Web Development

Best Practices for Responsive Web Design


Responsive site designs are now the standard since mobile devices have taken over as the primary way that people access the internet. The good news is that creating a responsive website no longer requires a profound knowledge of HTML, CSS, or other complex coding languages. As long as you are utilizing a smart visual web development platform, you are good to go. 

These guidelines according to the eminent web development companies in India can help you in building a website that performs seamlessly across various screen sizes and devices, whether you're working on a responsive redesign project or starting from scratch. Before we proceed, let's explore how a responsive website operates.

What is a responsive website?

When there is a seamless experience from desktop to mobile, we consider a website design to be responsive.  Irrespective of the device and screen size used for viewing, a responsive website will adjust its visual design and interactive elements accordingly. Responsive web design (RWD), a modern design approach that adapts web pages to fit the user's screen size, lies at the core of these websites.

Responsive web design (RWD) utilizes CSS to incorporate a range of style elements, including typefaces, images, and menus, based on the device, screen size, orientation, colors, and other attributes of the viewing device.

 Moreover, CSS facilitates the use of media queries and viewport optimization, allowing web pages to adapt based on the width of the viewport and the layout of the website. A viewport refers to the visible area of a device's screen.

A Mobile-first Approach to Responsive Web Design

Prioritizing mobile users in web design involves beginning with the mobile version of the site and gradually expanding from there. This approach proves successful for several reasons.

  •  It is both practical and more effective to focus primarily on mobile design since mobile websites often face usability challenges, mainly due to the limited screen space available.
  • Due to the limited space on mobile websites, scaling up the mobile version is simpler than scaling down the desktop version.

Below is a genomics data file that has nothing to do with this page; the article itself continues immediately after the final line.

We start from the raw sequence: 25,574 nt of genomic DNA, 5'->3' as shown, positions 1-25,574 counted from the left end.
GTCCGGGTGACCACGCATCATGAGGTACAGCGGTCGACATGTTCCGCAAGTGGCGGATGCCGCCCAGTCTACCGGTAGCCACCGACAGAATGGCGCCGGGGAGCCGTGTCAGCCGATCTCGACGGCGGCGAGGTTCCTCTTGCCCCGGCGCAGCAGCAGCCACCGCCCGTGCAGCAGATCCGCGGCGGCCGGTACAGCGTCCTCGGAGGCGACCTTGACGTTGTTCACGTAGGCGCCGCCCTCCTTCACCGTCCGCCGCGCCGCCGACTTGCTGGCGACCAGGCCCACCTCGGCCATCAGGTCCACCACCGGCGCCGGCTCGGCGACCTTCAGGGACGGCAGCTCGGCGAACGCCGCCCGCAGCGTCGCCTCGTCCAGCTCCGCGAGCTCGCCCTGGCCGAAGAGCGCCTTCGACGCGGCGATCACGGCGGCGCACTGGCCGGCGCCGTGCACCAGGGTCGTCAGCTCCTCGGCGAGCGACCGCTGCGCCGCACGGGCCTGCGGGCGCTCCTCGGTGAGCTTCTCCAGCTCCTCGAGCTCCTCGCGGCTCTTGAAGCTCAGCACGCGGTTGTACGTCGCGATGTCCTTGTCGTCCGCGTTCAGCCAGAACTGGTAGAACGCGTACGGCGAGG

• Mobile-first web design facilitates the reevaluation of visual and functional requirements.

Since designing a responsive mobile-first website involves working with limited screen space, it becomes essential to address several key questions:

The following questions need to be asked:

  • Is this feature or function truly required?
  • What strategies can we employ to initially create a simple design for mobile devices that can later scale up effectively for desktops?
  • Is the load time for this visual effect on mobile devices worth it?
  • What is the primary objective, and how do graphical components assist users in accomplishing it?

In a moment, we'll look at some instances of responsive websites according to the best website development company in Kerala. Let's focus on modern devices, screen sizes, and web browsers for the time being.

What Screen Resolutions Matter for Responsive Web Design?

These are the most commonly used screen resolutions among mobile, tablet, and desktop users worldwide. As observed, a diverse range of resolutions is prevalent, indicating that none of the devices mobile, tablet, or desktop—currently hold a dominant market share. This informs us that while thinking about flexible web design, designers should take into account all of them.

  • 360x640 (small mobile): 22.64%
  • 1366x768 (average laptop): 11.98%
  • 1920x1080 (large desktop): 7.35%
  • 375x667 (average mobile): 5%
  • 1440x900 (average desktop): 3.17%
  • 720x1280 (large mobile): 2.74%

We should split the data by geography to match the user demographics (or projected user demographics) of our target audience, much as we did with device breakdown. Because some screen sizes are currently uncommon but could become so in the future, it is also important to support resolutions that are becoming more widespread. This will assist responsive designers in creating UX that is future-proof and functional despite changes in market share. For instance, 360x640 resolutions, which primarily appear on Samsung Android handsets, have increased by 5.43% over the past 12 months. Before beginning a website design, designers can use useful information like these to select important responsive breakpoints.

Responsive design involves more than simply "making everything fit"; it also involves adjusting to the hardware and browser capabilities of the device as well as the device's resolution. This can be seen, for instance, in the fact that only Google Chrome supports the CSS property over scroll-behavior: (which specifies what occurs when a user scrolls too far toward the viewport's edge)